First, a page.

Contributor Simi Juriasingani
Figuring out what graduate programs to apply for can be very challenging. If you’re thinking about doing a research-based Master of Science (MSc) degree, you’re probably overwhelmed with the number of programs you could apply to.
Determining your fields of interest and contacting your professional connections will help you narrow down the list of contenders. However, here’s a list of 5 key factors you should consider before making your final decision about where you’ll pursue an MSc degree:
While no one really talks about numbers, it’s quite well known that graduate students aren’t paid enough. If you aren’t careful, you may not even be able to make ends meet. Before you accept an offer of admission, get answers to the following questions so that you can make an informed decision:
Is there a guaranteed stipend (fixed salary)? What portion of the stipend is provided by the supervisor vs. the program?
Are internal and external scholarships available? Is it possible to qualify for them as a new MSc student?
Is teaching Assistantship (TAship) allowed/encouraged? Is TAship built into the stipend (guaranteed, not extra income) or optional (not guaranteed, extra income)? What is the likelihood of getting a TA position as an MSc (some programs give preference to PhDs)?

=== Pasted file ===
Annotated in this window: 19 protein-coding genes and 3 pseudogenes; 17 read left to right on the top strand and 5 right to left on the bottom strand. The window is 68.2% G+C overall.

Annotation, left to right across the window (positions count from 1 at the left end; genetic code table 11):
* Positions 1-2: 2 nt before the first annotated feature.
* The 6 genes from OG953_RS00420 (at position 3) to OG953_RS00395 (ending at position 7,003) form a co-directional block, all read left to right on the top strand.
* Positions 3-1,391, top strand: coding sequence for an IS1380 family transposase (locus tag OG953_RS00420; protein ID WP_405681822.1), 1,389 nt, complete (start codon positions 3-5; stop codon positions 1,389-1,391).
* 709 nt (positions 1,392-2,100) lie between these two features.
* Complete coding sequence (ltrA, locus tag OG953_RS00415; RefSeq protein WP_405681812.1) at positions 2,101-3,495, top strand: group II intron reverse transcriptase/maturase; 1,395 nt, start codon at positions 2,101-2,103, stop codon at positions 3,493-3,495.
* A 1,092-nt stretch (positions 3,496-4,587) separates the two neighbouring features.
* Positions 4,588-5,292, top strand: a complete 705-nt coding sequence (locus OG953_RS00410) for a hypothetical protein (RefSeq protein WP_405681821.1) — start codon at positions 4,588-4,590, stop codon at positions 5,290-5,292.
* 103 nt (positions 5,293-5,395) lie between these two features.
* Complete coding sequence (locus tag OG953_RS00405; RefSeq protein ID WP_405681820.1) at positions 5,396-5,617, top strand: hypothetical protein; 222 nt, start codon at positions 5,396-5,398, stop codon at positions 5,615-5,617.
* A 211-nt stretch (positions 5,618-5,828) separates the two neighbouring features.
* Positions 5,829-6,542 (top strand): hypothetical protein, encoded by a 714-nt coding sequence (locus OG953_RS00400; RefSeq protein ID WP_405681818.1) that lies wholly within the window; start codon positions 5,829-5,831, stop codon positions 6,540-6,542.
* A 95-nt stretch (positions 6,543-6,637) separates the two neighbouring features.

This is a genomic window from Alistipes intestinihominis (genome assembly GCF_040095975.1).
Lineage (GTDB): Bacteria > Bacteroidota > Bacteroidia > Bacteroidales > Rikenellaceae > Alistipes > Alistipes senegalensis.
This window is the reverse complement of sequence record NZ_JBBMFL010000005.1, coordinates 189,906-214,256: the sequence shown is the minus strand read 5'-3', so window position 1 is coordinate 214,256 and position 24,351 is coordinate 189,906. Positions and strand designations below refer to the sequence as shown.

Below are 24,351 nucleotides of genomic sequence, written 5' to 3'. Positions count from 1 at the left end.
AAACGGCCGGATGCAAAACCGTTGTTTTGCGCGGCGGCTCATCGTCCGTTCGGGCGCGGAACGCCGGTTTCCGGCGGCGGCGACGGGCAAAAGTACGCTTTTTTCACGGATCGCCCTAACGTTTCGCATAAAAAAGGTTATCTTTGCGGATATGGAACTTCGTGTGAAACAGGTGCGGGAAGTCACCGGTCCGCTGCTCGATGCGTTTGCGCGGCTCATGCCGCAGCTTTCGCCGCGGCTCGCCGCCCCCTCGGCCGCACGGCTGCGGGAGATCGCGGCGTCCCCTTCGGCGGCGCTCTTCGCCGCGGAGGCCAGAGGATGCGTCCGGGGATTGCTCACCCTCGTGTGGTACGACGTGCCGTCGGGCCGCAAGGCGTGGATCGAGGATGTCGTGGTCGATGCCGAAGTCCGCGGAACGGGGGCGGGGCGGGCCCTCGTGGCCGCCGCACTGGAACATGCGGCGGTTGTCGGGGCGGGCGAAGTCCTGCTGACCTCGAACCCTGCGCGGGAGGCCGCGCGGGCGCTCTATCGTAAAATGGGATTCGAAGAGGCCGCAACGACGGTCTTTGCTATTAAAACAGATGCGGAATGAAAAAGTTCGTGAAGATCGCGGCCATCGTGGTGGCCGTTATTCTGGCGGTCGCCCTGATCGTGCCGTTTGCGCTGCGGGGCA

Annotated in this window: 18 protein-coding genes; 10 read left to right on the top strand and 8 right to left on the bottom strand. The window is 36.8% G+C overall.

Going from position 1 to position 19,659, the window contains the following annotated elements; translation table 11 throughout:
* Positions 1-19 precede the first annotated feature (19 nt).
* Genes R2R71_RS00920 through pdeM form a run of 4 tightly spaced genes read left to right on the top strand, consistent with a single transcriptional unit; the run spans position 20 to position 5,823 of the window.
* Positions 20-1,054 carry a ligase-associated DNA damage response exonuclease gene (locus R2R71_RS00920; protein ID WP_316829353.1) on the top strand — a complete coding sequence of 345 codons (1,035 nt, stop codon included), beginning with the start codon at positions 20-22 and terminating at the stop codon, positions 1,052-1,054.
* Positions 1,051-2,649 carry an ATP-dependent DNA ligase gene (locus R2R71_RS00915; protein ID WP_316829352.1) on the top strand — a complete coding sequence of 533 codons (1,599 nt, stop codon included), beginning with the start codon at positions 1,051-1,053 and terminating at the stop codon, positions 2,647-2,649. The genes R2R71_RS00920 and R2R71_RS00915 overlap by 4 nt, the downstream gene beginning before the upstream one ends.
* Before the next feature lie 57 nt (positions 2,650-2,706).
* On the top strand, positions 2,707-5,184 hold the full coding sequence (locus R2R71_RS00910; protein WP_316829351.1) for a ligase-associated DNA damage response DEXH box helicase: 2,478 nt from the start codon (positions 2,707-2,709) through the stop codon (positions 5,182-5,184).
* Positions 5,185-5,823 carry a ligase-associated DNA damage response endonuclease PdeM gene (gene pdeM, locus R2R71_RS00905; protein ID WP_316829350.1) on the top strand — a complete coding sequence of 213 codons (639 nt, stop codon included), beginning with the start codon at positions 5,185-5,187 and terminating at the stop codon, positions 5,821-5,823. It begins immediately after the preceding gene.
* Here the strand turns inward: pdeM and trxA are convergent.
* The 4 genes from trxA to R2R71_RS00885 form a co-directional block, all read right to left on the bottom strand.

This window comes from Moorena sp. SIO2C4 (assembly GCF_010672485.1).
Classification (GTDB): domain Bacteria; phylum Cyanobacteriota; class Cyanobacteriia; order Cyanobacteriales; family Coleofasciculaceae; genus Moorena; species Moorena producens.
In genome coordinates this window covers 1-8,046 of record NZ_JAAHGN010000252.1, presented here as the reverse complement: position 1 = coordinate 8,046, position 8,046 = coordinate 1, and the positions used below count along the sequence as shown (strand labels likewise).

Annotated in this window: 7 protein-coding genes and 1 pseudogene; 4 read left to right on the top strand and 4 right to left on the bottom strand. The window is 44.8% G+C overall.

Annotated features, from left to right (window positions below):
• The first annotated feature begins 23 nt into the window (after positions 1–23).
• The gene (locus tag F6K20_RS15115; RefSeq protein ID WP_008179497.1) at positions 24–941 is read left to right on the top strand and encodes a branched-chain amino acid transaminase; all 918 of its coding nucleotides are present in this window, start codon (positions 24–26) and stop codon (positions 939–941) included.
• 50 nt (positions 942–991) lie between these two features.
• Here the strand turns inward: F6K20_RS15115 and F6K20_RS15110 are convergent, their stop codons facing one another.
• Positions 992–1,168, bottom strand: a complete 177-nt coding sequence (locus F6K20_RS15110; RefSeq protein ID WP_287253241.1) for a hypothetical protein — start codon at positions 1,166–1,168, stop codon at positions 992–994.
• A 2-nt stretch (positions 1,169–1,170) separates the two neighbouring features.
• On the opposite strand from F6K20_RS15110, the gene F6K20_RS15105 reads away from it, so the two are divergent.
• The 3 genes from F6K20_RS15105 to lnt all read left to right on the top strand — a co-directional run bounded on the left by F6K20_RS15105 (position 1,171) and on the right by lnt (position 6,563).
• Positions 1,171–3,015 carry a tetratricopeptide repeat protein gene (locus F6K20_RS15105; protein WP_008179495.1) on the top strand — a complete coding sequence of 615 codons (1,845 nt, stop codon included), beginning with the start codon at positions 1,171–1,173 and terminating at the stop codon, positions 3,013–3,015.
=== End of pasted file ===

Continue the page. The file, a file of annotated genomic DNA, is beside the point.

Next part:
What are the expenses? Be sure to include tuition, ancillary fees and cost of living.
You can refer to the program website, email the program director and get in touch with current and former students via Facebook/LinkedIn to get the answers you need. Weigh your potential income vs. expenses for each program and before you accept an offer of admission, make sure that you will at least break even if you go there.
2) Lab funding and productivity
One of the most important aspects of a research-based MSc is the lab you chose to do it in. Most programs require you to find a supervisor, aka principal investigator (PI), who is willing to take you on before your admission can be finalized. It can be quite intimidating to go through a list of professors and figure out who you should work with.
Here’s is a list of questions that can help you decide which PIs you should contact or choose which PI you should work with if you get offers to join multiple labs:
Does the PI have funding to support your project and your stipend for the full duration of the degree? (More funding typically translates to more opportunities).
How many papers has the PI's lab published in the last year? (At least 1/year, primary author should be a person working in the PI’s lab).
What is the impact factor of the journals that the PI’s papers have been published in? (Majority in journals with impact factor > 3).